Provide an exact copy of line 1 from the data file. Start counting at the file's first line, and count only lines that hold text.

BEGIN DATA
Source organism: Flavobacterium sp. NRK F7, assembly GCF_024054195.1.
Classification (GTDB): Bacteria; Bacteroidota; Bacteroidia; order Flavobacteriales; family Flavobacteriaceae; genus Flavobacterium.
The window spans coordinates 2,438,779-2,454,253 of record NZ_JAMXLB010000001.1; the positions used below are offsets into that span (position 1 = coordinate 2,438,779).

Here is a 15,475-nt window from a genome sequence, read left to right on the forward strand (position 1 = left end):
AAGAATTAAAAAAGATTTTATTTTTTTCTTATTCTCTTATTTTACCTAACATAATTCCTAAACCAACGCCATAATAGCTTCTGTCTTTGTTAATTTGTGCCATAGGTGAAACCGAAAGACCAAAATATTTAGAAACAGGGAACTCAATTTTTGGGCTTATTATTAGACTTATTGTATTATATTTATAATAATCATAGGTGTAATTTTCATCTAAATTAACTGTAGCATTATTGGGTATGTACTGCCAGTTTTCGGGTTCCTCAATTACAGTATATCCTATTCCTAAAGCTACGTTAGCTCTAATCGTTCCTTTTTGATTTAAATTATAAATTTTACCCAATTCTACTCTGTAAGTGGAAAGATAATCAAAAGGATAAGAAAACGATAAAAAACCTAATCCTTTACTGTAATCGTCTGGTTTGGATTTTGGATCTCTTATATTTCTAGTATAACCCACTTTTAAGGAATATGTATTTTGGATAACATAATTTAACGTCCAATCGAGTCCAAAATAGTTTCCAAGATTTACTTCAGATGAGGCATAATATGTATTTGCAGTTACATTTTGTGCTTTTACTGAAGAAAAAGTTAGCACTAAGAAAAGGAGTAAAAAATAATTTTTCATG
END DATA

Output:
Source organism: Flavobacterium sp. NRK F7, assembly GCF_024054195.1.